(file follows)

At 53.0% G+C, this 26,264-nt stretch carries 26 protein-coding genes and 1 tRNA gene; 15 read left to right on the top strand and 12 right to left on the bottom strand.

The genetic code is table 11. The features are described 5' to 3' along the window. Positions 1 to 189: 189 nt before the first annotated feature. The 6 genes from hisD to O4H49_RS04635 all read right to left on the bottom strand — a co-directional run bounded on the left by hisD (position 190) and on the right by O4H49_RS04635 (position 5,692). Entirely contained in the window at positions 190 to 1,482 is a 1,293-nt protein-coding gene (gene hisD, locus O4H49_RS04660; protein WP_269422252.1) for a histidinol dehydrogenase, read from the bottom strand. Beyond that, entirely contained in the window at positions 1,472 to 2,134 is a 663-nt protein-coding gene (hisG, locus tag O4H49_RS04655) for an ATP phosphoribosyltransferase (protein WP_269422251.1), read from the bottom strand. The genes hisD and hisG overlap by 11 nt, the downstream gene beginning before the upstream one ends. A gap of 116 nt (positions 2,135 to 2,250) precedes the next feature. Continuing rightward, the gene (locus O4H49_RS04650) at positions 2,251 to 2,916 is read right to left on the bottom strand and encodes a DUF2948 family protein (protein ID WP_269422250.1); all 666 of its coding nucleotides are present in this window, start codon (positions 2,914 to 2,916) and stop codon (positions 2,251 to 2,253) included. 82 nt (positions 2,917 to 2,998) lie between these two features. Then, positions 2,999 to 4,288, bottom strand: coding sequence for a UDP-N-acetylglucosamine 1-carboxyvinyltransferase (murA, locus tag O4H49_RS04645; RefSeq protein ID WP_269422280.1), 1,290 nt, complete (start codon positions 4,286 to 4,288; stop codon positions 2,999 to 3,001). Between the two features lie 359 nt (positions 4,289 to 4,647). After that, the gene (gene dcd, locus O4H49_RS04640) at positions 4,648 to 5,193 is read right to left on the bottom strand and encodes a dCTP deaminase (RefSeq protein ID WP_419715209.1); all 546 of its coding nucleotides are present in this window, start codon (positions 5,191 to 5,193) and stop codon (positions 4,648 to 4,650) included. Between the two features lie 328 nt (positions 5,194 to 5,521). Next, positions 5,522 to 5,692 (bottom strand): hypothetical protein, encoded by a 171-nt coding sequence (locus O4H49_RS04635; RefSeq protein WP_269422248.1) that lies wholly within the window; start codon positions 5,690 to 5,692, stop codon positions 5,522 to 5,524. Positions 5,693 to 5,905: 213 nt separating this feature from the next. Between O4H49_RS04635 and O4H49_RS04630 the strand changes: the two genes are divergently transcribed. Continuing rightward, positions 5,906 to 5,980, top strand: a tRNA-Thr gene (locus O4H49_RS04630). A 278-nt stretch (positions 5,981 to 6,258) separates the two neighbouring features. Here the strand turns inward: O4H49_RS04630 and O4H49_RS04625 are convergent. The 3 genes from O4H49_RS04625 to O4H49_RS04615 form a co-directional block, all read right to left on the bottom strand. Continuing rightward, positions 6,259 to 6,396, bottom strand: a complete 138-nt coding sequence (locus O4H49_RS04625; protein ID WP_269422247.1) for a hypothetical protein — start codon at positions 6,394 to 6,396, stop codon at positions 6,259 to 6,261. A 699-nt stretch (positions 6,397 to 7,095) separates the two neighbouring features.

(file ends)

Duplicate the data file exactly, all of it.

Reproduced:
At 53.0% G+C, this 26,264-nt stretch carries 26 protein-coding genes and 1 tRNA gene; 15 read left to right on the top strand and 12 right to left on the bottom strand.

The genetic code is table 11. The features are described 5' to 3' along the window. Positions 1 to 189: 189 nt before the first annotated feature. The 6 genes from hisD to O4H49_RS04635 all read right to left on the bottom strand — a co-directional run bounded on the left by hisD (position 190) and on the right by O4H49_RS04635 (position 5,692). Entirely contained in the window at positions 190 to 1,482 is a 1,293-nt protein-coding gene (gene hisD, locus O4H49_RS04660; protein WP_269422252.1) for a histidinol dehydrogenase, read from the bottom strand. Beyond that, entirely contained in the window at positions 1,472 to 2,134 is a 663-nt protein-coding gene (hisG, locus tag O4H49_RS04655) for an ATP phosphoribosyltransferase (protein WP_269422251.1), read from the bottom strand. The genes hisD and hisG overlap by 11 nt, the downstream gene beginning before the upstream one ends. A gap of 116 nt (positions 2,135 to 2,250) precedes the next feature. Continuing rightward, the gene (locus O4H49_RS04650) at positions 2,251 to 2,916 is read right to left on the bottom strand and encodes a DUF2948 family protein (protein ID WP_269422250.1); all 666 of its coding nucleotides are present in this window, start codon (positions 2,914 to 2,916) and stop codon (positions 2,251 to 2,253) included. 82 nt (positions 2,917 to 2,998) lie between these two features. Then, positions 2,999 to 4,288, bottom strand: coding sequence for a UDP-N-acetylglucosamine 1-carboxyvinyltransferase (murA, locus tag O4H49_RS04645; RefSeq protein ID WP_269422280.1), 1,290 nt, complete (start codon positions 4,286 to 4,288; stop codon positions 2,999 to 3,001). Between the two features lie 359 nt (positions 4,289 to 4,647). After that, the gene (gene dcd, locus O4H49_RS04640) at positions 4,648 to 5,193 is read right to left on the bottom strand and encodes a dCTP deaminase (RefSeq protein ID WP_419715209.1); all 546 of its coding nucleotides are present in this window, start codon (positions 5,191 to 5,193) and stop codon (positions 4,648 to 4,650) included. Between the two features lie 328 nt (positions 5,194 to 5,521). Next, positions 5,522 to 5,692 (bottom strand): hypothetical protein, encoded by a 171-nt coding sequence (locus O4H49_RS04635; RefSeq protein WP_269422248.1) that lies wholly within the window; start codon positions 5,690 to 5,692, stop codon positions 5,522 to 5,524. Positions 5,693 to 5,905: 213 nt separating this feature from the next. Between O4H49_RS04635 and O4H49_RS04630 the strand changes: the two genes are divergently transcribed. Continuing rightward, positions 5,906 to 5,980, top strand: a tRNA-Thr gene (locus O4H49_RS04630). A 278-nt stretch (positions 5,981 to 6,258) separates the two neighbouring features. Here the strand turns inward: O4H49_RS04630 and O4H49_RS04625 are convergent. The 3 genes from O4H49_RS04625 to O4H49_RS04615 form a co-directional block, all read right to left on the bottom strand. Continuing rightward, positions 6,259 to 6,396, bottom strand: a complete 138-nt coding sequence (locus O4H49_RS04625; protein ID WP_269422247.1) for a hypothetical protein — start codon at positions 6,394 to 6,396, stop codon at positions 6,259 to 6,261. A 699-nt stretch (positions 6,397 to 7,095) separates the two neighbouring features.